How To Stop Killing Your Ferns: Tips For Growing Ferns Indoors
Of all the beautiful houseplants that we know and love, ferns are definitely one of the more difficult ones to grow. They can’t be too dry or too wet, they need lots of light, but not too much! Should you feed them? What kind of soil do they like? Wow, they just really don’t vibe with certain pots. All of these components can be a little daunting to keep track of-- but they don’t have to be! We’re going to set you up for fern-success with this care guide full of helpful information and pro-tips!
Ferns have evolved to thrive on the filtered light found on the forest floor. Beneath a canopy of trees, there’s not much (if any) direct sunlight, so they wouldn’t be able to withstand those scorching rays beating down on them. Indoor ferns are no different. This doesn’t mean they don’t need light, just not directly. Ferns need a lot of bright but indirect sunlight to flourish; if they don’t receive enough light, the fronds will droop and turn yellow, while too much light will cause burnt fronds. The best thing you can do for your indoor fern is to place it in a room with a northern or eastern facing window. If the only space you have has a super sunny window, just place your plant a little further away and try to filter the light with sheer curtains or something along those lines!
This is probably the most crucial detail of fern care. A proper watering regimen is the key keeping your fern alive. DO NOT let your fern dry out. These plants need consistently moist soil; without this, your fern’s fronds will burn, shrivel up, and crumble. If you’re looking for a plant that you can forget to water and overall neglect, these aren’t for you. You may want to try a ZZ Plant or Sansevieria if you’re a forgetful water-er. You’ll need to water your fern when the top of the soil starts to feel dry. All of this being said, don’t let your fern sit in water. Simply put, they like damp, not soggy soil.
Humidity is arguably just as important as watering! Most indoor plants love humidity because AC/Heating systems can cause a dry atmosphere, but ferns CRAVE it. They will undoubtedly die without it. This doesn’t have to be as high-maintenance as it sounds though; there are various ways to increase the humidity in the space around your fern! Having a humidifier like this is probably the most efficient and easiest option. If you buy one with a large reservoir, you will barely have to worry about refilling it and it will keep your fern perfectly humid.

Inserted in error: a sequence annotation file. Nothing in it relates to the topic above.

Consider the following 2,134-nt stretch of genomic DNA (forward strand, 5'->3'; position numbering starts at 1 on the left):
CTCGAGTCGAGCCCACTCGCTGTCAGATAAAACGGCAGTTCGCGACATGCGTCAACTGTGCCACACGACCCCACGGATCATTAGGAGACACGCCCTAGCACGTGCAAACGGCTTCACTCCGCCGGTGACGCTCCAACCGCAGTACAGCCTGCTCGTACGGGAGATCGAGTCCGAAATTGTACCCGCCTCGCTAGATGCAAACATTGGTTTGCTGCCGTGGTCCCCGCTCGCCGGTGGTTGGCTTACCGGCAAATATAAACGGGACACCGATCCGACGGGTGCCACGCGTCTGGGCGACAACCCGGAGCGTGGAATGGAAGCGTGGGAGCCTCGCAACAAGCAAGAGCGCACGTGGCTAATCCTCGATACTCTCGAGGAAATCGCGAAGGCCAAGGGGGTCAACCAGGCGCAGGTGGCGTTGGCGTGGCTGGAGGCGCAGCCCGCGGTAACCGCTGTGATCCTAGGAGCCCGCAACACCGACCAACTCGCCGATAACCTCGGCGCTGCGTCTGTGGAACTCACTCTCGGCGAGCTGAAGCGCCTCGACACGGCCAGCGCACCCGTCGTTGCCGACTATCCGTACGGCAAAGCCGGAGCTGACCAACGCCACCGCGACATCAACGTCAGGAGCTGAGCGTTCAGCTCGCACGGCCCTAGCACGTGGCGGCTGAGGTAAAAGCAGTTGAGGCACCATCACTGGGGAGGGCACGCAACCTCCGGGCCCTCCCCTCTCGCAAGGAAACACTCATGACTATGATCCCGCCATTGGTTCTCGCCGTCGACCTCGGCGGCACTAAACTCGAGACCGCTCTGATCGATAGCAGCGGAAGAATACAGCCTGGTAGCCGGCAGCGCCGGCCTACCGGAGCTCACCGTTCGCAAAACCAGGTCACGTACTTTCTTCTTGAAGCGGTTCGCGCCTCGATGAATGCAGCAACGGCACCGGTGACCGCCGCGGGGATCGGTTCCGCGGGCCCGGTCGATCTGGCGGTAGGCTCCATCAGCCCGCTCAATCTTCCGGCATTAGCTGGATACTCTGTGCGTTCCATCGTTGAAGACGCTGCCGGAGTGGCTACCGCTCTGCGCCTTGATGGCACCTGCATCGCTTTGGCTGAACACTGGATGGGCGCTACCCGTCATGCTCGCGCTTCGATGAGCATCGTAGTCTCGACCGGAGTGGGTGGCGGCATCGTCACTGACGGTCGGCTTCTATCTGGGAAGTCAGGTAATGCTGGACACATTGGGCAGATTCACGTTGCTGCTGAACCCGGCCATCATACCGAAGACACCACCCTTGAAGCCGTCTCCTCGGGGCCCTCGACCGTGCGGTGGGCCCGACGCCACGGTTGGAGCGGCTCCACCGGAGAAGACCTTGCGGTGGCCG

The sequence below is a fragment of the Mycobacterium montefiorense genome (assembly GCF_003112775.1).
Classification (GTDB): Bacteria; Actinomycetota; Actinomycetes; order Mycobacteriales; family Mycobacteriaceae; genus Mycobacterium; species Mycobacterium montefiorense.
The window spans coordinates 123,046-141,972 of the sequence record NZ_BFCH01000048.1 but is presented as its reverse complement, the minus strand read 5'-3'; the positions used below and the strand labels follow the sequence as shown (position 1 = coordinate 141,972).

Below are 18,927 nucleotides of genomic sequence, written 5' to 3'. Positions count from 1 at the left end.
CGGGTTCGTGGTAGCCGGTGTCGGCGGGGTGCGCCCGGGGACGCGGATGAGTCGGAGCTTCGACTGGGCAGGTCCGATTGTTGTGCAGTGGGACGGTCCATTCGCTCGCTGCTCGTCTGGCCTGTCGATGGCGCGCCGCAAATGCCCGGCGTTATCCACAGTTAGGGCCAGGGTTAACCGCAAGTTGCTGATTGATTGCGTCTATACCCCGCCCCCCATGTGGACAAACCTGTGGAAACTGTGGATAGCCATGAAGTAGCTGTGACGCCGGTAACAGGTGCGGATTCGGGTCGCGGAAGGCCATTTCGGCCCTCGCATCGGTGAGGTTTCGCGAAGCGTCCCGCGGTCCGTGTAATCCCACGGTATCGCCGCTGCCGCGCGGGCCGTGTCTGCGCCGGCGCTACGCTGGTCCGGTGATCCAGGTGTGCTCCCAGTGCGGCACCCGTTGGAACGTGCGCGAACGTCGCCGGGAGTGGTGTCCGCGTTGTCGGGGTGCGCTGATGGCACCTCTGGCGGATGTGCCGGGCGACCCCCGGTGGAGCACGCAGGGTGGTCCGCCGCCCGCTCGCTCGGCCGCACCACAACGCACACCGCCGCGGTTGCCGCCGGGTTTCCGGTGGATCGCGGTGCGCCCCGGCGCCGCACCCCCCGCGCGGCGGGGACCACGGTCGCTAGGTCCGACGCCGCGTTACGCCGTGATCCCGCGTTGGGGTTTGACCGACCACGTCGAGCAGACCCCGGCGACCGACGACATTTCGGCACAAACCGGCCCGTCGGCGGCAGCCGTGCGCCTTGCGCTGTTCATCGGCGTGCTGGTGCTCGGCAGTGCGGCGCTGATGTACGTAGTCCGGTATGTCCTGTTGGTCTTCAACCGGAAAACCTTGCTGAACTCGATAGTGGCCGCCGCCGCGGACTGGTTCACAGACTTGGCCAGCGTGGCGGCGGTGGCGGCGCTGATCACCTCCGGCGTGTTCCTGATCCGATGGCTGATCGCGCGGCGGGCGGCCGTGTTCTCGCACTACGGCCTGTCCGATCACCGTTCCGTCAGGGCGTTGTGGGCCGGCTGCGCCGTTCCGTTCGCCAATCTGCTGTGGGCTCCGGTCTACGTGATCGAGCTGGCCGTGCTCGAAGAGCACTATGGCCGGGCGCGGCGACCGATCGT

Another option is to place your potted fern in a tray of water and pebbles, this will increase the humidity directly around the plant. Lastly of course, you can always mist the fronds with a spray bottle, but you’ll find yourself needing to do this often.
Pot & Soil Choice
Now we’re getting into the small details that can make a huge difference in your fern growing experience. You want to choose a pot and soil combination that will hold moisture the most efficiently. For example, planting your fern in a terracotta pot will work against you. Terracotta is known for its ability to draw moisture out of soil, so your plant will dry out quickly. It’s a better idea to use porcelain or plastic pots for your ferns.
Soil is just as important as the pot, again, it needs to hold moisture! A good fern soil will be rich and loamy, and have some extras mixed in to hold water. We suggest mixing vermiculite, peat moss, or sphagnum moss into your potting soil. All of these will help prevent your fern from drying out.
Ferns as a species are accustomed to the many nutrients found in the forest from decaying plant life. Your indoor ferns will benefit from a regular feeding with a diluted liquid fertilizer. During the growing season (April-September) we recommend fertilizing once per month with standard houseplant food, but only mix in half of the recommended amount (too much fertilizer can burn the fragile fronds). If you need a fertilizer suggestion, we love this one!
These five elements all play an important role in raising a healthy house fern. You now have the knowledge to successfully not kill this very lovely but picky variety of houseplant, so go forth and plant without fear!
Source:University of Vermont